+ Protesting sexist uniform restrictions enforced by the International Handball Federation, Norway’s women’s beach handball team wore shorts to compete against Spain on Sunday, July 18, rather than bikini bottoms. They were penalized by the Disciplinary Commission with a 1,500-euro fine, which singer Pink has offered to pay.

+ Meanwhile, the German women’s gymnastics team took a stance against the sexualization of women gymnasts, competing in the Tokyo Olympics wearing ankle-length unitards rather than leotards.

+ The U.S.A. men’s fencing team also took a stand, wearing pink masks in support of sexual assault victims, while their teammate Alen Hadzic wore a black one to compete. Hadzic has been accused of sexual misconduct by three female fencers, and was not permitted to fly nor stay in the Olympic Village with his teammates.

+ Renowned U.S. gymnast Simone Biles withdrew from several Olympic events in the first week of the Games, citing the threat that competing poses to her mental and physical well-being. In her absence, Sunisa “Suni” Lee—an 18-year-old, first-time Olympian—won gold in the women’s individual all-around competition, becoming the first Hmong American to bring home an Olympic medal.

+ Women’s rights activist Loujain al-Hathloul was named the 2021 Trailblazer award recipient by the International Civil Rights Center & Museum for her feminist advocacy in Saudi Arabia. She was arrested in May 2018 and served more than 1,000 days in prison, with claims of torture and sexual harassment during her detention, until she was released on probation in February 2021.

+ A proposed settlement with U.S. drugmakers and distributors—including Johnson & Johnson, McKesson, Cardinal Health and AmerisourceBergen—would collect a total of $26 billion for their fueling of the deadly U.S. opioid crisis. The deal was unveiled by state attorney generals on Wednesday, July 21.

+ In a ceremony held by President Alberto Fernández on Wednesday, July 21, Argentina became the first Latin American country to issue gender neutral IDs. “We have the need to expand our minds and realize that there are other ways to love and be loved and there are other identities besides the identity of man and the identity of woman,” Fernández said. “And they must be respected.”


+ Nearly five months after eight people—primarily Asian American women—were fatally shot in Atlanta-area spas, the man responsible has pled guilty to four murder charges.
Robert Aaron Long faces four life sentences without parole in Cherokee County, and an additional prosecutor continues to pursue the death penalty and a hate-crime sentence penalty in Fulton County.

+ A new rewrite of the National Defense Authorization Act (NDAA) would, if passed, require women to register for the Selective Service when they turn 18. Current U.S. law already requires men to register or risk being fined or denied jobs. The Senate Democrats’ bill has already passed in Committee.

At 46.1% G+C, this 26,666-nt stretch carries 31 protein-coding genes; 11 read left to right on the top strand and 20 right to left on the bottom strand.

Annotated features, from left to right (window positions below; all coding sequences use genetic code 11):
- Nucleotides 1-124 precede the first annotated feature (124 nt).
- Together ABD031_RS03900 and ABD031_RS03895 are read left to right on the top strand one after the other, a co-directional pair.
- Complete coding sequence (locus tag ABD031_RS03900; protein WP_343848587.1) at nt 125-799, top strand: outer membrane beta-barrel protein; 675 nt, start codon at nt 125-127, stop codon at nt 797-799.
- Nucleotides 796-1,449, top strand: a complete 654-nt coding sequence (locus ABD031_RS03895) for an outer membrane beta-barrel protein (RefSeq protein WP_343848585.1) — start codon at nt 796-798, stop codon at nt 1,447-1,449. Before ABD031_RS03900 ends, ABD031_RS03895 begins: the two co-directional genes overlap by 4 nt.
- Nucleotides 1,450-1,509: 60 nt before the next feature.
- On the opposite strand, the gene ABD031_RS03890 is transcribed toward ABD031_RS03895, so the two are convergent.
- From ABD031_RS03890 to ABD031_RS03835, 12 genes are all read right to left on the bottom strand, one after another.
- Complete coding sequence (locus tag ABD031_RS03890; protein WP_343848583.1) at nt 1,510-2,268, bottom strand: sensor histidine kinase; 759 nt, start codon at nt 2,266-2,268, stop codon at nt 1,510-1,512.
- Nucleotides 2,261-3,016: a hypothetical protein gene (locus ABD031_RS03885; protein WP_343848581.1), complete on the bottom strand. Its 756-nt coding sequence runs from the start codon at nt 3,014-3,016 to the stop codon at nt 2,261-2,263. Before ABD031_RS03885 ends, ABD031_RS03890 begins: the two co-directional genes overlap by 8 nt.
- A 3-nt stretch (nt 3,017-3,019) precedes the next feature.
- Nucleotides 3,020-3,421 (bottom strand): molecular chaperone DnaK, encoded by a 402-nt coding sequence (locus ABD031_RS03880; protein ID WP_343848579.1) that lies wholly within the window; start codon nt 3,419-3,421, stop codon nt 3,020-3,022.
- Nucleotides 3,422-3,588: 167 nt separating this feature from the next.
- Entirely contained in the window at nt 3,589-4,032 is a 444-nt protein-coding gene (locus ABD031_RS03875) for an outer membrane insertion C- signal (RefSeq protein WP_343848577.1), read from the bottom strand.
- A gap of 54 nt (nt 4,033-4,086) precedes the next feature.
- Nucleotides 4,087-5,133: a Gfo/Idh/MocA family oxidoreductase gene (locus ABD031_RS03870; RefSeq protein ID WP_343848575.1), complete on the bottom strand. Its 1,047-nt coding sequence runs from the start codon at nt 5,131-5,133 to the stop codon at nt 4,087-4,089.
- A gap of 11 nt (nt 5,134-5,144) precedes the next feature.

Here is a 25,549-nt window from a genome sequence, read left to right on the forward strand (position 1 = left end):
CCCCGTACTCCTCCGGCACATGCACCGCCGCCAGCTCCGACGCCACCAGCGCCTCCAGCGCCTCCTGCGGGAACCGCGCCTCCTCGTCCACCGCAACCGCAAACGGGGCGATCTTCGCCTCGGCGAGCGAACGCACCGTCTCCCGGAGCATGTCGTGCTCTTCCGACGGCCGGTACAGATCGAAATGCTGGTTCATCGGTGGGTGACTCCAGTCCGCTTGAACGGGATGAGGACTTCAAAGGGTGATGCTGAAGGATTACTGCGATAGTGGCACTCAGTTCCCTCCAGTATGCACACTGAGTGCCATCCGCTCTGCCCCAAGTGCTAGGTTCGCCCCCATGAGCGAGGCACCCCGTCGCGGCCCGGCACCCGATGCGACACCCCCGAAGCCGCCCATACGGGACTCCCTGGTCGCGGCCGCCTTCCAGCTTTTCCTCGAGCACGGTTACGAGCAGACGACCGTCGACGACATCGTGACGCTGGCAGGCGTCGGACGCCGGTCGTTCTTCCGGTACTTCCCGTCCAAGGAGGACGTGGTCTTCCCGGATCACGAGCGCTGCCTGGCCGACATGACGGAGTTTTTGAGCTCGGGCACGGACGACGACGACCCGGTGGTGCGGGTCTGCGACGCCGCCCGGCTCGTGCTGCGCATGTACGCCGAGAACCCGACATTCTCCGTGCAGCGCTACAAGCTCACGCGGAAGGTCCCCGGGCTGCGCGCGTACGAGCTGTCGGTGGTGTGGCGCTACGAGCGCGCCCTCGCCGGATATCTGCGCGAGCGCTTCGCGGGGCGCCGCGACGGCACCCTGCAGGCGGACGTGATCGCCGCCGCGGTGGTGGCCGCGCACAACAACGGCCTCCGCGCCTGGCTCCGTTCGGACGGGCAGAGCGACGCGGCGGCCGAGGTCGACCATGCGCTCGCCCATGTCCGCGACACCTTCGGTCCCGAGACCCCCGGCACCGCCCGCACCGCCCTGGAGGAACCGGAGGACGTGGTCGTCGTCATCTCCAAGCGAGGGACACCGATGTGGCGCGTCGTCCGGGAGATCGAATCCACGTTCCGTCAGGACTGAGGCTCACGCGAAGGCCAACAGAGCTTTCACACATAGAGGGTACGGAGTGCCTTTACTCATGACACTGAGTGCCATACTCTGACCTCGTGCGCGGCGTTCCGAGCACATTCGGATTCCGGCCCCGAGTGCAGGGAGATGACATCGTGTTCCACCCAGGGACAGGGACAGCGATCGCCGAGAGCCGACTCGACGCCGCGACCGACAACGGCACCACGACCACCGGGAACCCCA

How We’re Doing

+ Hit hard by a “she-cession” during the COVID-19 pandemic and having lost far more jobs than men, women are also recovering more slowly their male coworkers. The International Labor Organization (ILO) reported that compared to 2019, 13 million fewer women will be in the workforce in 2021.

+ In July, The Dallas Morning News and The Houston Chronicle—two of the 20 largest newsrooms in the U.S.—appointed women as their newest executive editors. The result? The majority of editors running the top 20 U.S. newsrooms are now women and people of color.

+ Climate-related disasters in the first six months of 2021 cost the U.S. $8 billion, according to NOAA‘s National Centers for Environmental Information, culminating in the nation’s hottest June ever recorded. The previous record was set in June 2016, when the average temperature increased 3.3 degrees F. This year, the average temperature was 0.9 degrees higher at 72.6 degrees F.

+ More than 6,400 people have lost their lives to police violence since 2015, according to an analysis by The Washington Post. That averages out to almost three fatal shootings each day, and a thousand per year.

+ A Swedish analysis found that men are responsible for 16 percent more climate emissions than women, despite spending similar amounts. Men are more likely to spend money on vacations and transportation, therefore producing high levels of greenhouse gases, whereas women top men in emissions from food, furnishings and health care.

+ A survey of women voters found economic recovery to be a top concern as the Biden administration reaches its six-month mark, in addition to lowering health care costs. “Forty-three percent of the women said they trusted Democrats more than Republicans to lower health care costs, and 18 percent trusted Republicans more,” The 19th reports. Women voters’ opinions on Democrats’ handling of pandemic recovery will be a key factor in the results of the 2022 midterm elections.

+ COVID-19 is changing the workplace culture surrounding illness. A survey of 1,000 working Americans found that over half of respondents (51 percent) are less likely to go to work while sick than they were before the pandemic. For those that do go to work ill, needing money was the most commonly cited reason.

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About

Sophie Dorf-Kamienny is a freshman at Tufts University. She was a Ms. editorial fellow and assistant editor of social media. You can find her on Twitter at @sophie_dk_.